Such longer-term considerations were examined by Kumar and Engle (in press) in their analysis of optimal investment pathways for split-pond and intensively-aerated catfish pond technologies. Results showed that farms with limited availability of capital might be better off adding additional aeration first, to generate sufficient revenue and capital to slowly begin to convert traditional open ponds to split ponds over a period of years. Intensifying aeration requires less investment capital, but does require additional operating capital to stock and feed at higher rates and to pay increased utility bills.  While less profitable than split ponds, intensive aeration can serve as an intermediate step to intensify the farm while strengthening financial position and possibly correcting cash flow problems until the farm is in a position to have adequate capital to convert to split ponds.  

More intensive production systems such as split ponds and intensively-aerated ponds also increase production, financial, and possibly marketing risks.  Thus, careful thought and analysis must go into decisions related to adopting new technologies, particularly those that require substantial capital investment. Such analysis should include a review of the farm’s business plan and developing answers to questions related to the effects on the farm’s cost of production, cash flow, financial position and solvency, marketing costs, farm-wide operating and management efficiencies, and risks.  Key questions related to required personnel include whether the business has adequate numbers of employees and the right type of employees to successfully transition to the management requirements of a new technology.

Adopting new technologies that have been shown to improve productivity can result in improved profitability. However, careful thought and planning, particularly with regard to the timing of the investment as related to cash flow and financial position are needed to choose the most appropriate times and conditions to do so.

Carole Engle holds a B.A. degree in Biology/Rural Development from Friends World College and M.S. and Ph.D. degrees from Auburn University where she specialized in aquaculture economics.  Dr. Engle is a past-President of the U.S. Aquaculture Society and the International Association of Aquaculture Economics and Management.  She is currently a Principal in Engle-Stone Aquatic$ LLC, and can be reached at

For additional information, see:

Kumar, G. and C.R. Engle.  In press.  Optimal investment pathways for split-pond and 

intensively aerated catfish pond technologies.  Aquaculture Economics & Management.

Kumar, G. and C.R. Engle.  In press.  Economics of intensively aerated catfish ponds.  Journal of the World Aquaculture Society.  doi: 10.1111/jwas.12385.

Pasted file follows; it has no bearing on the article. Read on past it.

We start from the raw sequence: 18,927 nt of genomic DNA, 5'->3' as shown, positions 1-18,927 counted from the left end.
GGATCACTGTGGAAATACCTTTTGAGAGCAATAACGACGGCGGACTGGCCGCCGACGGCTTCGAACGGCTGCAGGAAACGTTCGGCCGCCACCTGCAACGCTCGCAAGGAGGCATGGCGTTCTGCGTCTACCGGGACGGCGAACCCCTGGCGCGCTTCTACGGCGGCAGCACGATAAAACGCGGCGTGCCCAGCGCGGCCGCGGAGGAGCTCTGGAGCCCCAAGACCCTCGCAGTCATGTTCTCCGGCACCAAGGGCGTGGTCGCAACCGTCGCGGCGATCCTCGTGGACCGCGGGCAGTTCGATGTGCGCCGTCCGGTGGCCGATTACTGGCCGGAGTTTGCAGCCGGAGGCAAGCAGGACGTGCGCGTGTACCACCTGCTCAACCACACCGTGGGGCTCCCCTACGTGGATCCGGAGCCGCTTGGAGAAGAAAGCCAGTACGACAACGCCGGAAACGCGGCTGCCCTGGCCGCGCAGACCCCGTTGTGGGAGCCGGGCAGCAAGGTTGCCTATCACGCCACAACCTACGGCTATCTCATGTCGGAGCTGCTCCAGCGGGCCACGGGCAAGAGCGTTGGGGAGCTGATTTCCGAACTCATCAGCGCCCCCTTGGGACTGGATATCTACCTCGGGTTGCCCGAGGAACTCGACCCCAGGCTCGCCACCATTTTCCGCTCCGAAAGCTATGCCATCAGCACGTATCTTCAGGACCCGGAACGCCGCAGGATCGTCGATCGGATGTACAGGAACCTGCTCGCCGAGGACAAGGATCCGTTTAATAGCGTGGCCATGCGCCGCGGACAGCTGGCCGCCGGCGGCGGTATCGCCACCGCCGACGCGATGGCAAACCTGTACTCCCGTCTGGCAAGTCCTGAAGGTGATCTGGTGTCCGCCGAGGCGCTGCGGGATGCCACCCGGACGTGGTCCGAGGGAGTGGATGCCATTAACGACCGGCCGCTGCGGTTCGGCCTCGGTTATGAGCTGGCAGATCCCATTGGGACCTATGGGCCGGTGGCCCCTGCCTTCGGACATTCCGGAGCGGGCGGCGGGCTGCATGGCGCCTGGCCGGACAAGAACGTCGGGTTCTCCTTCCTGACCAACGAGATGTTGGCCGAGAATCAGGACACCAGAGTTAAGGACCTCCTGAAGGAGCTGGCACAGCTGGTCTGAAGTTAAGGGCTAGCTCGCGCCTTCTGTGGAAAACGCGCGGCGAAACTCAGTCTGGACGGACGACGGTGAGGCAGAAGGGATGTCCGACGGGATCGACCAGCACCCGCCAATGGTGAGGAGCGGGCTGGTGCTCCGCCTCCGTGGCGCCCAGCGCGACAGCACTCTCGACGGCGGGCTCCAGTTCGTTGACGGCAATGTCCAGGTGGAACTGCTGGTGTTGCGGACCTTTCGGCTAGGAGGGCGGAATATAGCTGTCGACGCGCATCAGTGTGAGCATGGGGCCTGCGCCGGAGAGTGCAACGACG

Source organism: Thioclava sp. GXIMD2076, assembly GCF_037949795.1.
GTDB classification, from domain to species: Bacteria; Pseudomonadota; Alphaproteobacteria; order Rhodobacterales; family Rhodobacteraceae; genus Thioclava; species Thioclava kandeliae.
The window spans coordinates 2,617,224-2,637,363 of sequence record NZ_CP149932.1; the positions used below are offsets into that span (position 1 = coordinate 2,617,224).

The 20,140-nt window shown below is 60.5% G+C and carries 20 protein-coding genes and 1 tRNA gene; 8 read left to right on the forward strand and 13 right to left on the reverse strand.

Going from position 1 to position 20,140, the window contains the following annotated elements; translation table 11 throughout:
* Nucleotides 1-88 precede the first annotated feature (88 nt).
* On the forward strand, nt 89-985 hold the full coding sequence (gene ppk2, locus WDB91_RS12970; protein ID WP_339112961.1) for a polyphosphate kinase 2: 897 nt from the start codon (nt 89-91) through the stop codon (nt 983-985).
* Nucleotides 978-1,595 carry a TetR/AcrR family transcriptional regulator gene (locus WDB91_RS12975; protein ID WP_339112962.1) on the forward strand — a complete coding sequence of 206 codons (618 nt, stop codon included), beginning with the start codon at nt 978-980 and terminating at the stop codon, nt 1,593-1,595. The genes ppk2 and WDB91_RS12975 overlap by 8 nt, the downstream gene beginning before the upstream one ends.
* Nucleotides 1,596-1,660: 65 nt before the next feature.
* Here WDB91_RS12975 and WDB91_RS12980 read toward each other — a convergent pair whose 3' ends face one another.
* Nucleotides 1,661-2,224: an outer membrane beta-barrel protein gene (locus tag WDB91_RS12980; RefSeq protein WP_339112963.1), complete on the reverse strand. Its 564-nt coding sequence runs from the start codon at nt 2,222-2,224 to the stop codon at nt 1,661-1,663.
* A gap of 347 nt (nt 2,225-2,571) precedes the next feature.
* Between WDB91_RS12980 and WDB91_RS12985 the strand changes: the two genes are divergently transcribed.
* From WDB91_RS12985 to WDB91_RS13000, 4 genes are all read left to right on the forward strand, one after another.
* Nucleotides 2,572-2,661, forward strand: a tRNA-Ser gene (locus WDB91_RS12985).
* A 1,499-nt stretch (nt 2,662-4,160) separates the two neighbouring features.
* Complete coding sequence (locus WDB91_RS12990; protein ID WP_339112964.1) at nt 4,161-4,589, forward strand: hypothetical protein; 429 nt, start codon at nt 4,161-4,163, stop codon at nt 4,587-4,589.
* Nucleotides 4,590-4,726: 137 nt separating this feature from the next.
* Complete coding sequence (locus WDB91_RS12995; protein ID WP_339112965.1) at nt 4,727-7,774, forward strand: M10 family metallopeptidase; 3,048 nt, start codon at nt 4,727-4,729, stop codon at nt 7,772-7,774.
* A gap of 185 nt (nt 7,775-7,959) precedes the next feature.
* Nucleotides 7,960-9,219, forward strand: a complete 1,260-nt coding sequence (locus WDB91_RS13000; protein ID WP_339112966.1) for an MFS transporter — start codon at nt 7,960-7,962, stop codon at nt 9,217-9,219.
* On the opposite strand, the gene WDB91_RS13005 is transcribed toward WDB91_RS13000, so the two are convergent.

Kumar, G. and C.R. Engle.  2016.  Technological advances that led to growth of shrimp, salmon, and tilapia farming.  Reviews 

in Fisheries Science and Aquaculture 24(2):136-152.

Kumar, G., C.R. Engle, and C.S. Tucker.  2016.  Costs and risk of catfish split-pond systems.  Journal of the World Aquaculture Society 47(3):doi: 10.1111/jwas.12271.

Carole  R. Engle

Carole R. Engle

 Carole Engle is an Aquaculture Economist with more than 30 years of experience in the analysis of economics and marketing issues related to aquaculture businesses.  She has worked in 19 different countries on all major continents.  She has published over 100 scientific articles, serves on the editorial board of the Journal of the World Aquaculture Society and the Journal of Applied Aquaculture and is the Editor-in-Chief of Aquaculture Economics and Management.  She is a past-President of the U.S. Aquaculture Society and the International Association of Aquaculture Economics and Management.  Honors include receiving the McCraren Award from the National Aquaculture Association (received this award twice), Researcher of the Year from the Catfish Farmers of America, Distinguished Service Award from the Catfish Farmers of Arkansas and the Catfish Farmers of America, and the Harvey McGeorge Award of Distinguished Contributions to Agriculture.

Engle holds a B.A. degree in Biology/Rural Development from Friends World College and M.S. and Ph.D. degrees from Auburn University where she specialized in aquaculture economics.  Engle currently directs the Aquaculture/Fisheries Center and chairs the Department of Aquaculture and Fisheries at the University of Arkansas at Pine Bluff.  She continues her research and extension efforts in the economics and marketing of aquaculture with particular emphasis on identifying farm management strategies that enhance efficiency and profitability.  Current research initiatives include analysis of triggers of technology adoption in aquaculture industries, economics of alternative aquaculture production systems, and measurement of the economic effects of increased regulatory burden and constraints on U.S. aquaculture.